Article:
Appendix F Guidelines for Choosing a Computer Language:
Support for the Visionary Organization

Appendix F: Product Characteristics

The following product characteristics are used in Table 5 in the main document. They are defined below [ANSI/IEEE 90] [Lawlis 89], along with an explanation of how each characteristic affects the software development process. A product evaluator must assign a rating for each characteristic of interest. The value assigned to each characteristic is a number between 0 and 10, where 0 means this characteristic of the product is extremely poor or non-existent, and 10 means this characteristic is extremely good or as good as it could possibly be.

Product characteristics of interest generally fall into four categories – cost, performance, tool support, and usability. Each of these areas is considered in the following sections.


Cost is always a consideration when buying any product.

Cost value – the relative value of the total cost of the product as compared with other products considered.

The total cost of purchasing a candidate product is calculated in Table 4. In Table 5, how this cost compares with the cost of other products, as well as the relative importance of cost as a product selection factor, can be figured into the final product decision. The product characteristic of cost value indicates how well the cost of this product compares with other products being considered. The cost value should be high if the cost is relatively low, and, conversely, the cost value should be low if the cost is relatively high. The importance of cost as a selection factor is determined by the weight assigned to the cost value characteristic.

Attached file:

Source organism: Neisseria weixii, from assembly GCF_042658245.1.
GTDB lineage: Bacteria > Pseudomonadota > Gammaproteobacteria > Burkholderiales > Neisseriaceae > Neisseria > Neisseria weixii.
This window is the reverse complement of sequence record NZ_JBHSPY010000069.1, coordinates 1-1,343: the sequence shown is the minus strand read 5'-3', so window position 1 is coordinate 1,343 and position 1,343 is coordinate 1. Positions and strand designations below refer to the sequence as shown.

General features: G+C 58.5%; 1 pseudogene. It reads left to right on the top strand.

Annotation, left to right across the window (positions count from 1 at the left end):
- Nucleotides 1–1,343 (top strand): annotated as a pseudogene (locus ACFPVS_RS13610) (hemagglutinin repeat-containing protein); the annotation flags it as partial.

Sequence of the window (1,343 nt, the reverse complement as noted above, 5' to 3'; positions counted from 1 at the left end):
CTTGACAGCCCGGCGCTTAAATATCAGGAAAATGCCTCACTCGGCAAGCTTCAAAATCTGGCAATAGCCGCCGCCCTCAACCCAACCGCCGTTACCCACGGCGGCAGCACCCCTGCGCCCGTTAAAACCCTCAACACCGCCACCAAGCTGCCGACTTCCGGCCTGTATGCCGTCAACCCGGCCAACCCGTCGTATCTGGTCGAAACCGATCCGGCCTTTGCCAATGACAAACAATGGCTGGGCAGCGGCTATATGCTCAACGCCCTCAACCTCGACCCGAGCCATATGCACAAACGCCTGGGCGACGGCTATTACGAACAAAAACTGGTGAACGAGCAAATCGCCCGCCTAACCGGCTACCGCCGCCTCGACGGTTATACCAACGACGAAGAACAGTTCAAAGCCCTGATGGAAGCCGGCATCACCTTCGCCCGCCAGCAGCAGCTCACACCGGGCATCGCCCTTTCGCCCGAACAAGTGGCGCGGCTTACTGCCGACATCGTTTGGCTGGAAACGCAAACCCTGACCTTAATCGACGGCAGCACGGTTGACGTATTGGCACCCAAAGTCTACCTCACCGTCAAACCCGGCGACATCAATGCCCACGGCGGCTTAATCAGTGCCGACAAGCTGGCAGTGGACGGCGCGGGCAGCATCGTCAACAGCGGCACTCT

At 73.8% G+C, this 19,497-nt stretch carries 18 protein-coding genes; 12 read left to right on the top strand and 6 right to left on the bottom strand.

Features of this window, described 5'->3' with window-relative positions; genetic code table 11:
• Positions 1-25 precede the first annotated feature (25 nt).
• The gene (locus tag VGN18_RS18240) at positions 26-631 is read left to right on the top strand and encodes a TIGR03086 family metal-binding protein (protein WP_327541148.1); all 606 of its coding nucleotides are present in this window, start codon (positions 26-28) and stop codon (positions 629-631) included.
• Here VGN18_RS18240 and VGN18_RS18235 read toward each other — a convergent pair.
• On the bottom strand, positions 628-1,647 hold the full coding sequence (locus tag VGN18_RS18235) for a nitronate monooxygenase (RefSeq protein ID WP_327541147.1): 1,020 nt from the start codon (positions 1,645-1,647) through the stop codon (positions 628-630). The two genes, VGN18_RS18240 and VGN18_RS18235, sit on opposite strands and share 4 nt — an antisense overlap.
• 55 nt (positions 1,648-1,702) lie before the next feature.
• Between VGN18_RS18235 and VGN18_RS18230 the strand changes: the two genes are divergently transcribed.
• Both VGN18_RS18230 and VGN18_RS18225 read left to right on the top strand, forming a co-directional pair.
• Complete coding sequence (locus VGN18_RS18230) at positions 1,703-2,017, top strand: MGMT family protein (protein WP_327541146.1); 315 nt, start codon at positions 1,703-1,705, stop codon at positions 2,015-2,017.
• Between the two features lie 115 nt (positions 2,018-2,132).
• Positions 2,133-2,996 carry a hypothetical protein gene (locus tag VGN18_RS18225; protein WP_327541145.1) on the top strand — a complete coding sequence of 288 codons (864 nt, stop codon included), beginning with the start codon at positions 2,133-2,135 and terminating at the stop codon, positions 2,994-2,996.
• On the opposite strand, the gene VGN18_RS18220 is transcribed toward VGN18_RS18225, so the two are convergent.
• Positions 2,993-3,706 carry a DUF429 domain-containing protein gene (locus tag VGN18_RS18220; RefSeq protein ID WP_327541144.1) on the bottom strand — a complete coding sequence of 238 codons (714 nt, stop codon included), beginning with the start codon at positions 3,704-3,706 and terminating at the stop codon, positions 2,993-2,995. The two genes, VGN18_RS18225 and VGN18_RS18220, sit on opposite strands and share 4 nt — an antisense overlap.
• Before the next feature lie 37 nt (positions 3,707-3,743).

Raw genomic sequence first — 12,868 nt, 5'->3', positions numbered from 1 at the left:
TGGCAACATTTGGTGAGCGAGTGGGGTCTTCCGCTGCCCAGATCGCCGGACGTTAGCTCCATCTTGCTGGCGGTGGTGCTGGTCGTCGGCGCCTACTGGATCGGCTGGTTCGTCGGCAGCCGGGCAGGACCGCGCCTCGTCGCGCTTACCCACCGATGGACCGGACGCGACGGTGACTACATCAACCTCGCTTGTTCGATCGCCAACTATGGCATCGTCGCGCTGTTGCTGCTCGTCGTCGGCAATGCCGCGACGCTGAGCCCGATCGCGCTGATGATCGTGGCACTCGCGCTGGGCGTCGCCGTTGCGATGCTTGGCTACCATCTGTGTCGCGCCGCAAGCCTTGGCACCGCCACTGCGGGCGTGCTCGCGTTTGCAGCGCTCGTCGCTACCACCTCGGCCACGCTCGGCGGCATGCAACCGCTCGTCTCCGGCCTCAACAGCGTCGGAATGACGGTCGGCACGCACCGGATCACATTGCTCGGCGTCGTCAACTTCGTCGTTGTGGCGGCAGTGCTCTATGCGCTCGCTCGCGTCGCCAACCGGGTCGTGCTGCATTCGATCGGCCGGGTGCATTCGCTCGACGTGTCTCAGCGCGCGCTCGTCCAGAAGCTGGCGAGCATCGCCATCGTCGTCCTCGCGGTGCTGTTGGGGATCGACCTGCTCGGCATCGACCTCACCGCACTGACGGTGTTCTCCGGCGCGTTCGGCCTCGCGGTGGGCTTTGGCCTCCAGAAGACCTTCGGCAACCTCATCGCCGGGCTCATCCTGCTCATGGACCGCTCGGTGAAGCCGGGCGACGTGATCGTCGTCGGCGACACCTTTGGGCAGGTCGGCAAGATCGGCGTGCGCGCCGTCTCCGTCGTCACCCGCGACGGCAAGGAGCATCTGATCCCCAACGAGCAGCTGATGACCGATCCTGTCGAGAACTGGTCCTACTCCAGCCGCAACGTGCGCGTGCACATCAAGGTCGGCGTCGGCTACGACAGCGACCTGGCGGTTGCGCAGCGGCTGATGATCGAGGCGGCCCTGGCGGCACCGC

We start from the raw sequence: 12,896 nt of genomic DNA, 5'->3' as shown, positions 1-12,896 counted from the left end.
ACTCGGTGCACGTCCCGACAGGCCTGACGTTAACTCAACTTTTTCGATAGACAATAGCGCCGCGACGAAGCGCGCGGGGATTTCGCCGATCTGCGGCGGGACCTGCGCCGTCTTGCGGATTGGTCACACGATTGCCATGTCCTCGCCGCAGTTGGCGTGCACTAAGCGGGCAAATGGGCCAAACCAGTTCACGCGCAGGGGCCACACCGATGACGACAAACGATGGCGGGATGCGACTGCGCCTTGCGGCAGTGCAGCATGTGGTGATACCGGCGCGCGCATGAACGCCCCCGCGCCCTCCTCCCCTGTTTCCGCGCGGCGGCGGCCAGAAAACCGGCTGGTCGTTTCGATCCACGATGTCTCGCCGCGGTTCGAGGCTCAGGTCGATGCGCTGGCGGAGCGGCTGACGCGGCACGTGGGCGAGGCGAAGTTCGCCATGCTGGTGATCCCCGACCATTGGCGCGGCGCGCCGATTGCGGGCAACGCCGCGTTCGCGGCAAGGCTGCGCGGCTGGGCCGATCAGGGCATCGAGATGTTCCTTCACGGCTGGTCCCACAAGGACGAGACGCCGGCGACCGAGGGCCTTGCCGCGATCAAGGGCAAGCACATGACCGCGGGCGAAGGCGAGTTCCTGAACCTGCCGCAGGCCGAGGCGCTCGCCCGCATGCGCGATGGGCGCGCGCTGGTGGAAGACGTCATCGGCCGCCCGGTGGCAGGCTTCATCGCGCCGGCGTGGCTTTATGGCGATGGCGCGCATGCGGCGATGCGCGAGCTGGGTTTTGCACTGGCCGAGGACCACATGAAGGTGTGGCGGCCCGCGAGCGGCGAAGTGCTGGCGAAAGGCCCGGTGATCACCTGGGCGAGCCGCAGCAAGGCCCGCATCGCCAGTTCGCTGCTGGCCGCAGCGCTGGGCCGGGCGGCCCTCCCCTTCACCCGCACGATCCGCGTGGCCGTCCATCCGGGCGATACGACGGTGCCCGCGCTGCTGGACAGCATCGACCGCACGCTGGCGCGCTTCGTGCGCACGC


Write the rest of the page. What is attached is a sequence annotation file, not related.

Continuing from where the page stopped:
Various types of performance issues can be important when considering a software development tool set. These issues generally center around the code translator (compiler).

Compilation speed – the performance of a translator (compiler or assembler) in the areas of compilation speed, size of object code produced, and ability to produce correct results.

This characteristic is an indicator of the performance of the product with respect to compilation. Compilation speed can have an effect on the productivity of those using the development product, but it does not impact those using the software produced by the development team (see Execution speed for that). The size of the executable file produced by the compilation is an issue for executables which must meet size constraints. Another issue is whether the compiler can process large programs, at least as large as expected on the project, and the effect of program size on speed of compilation (see Ability to handle large programs). While larger programs are expected to take longer to compile, the execution speed can be orders of magnitude slower as the compiler reaches its capacity limits. The correctness of the code produced by compilation is of particular concern if optimization techniques have been used in producing the executable code.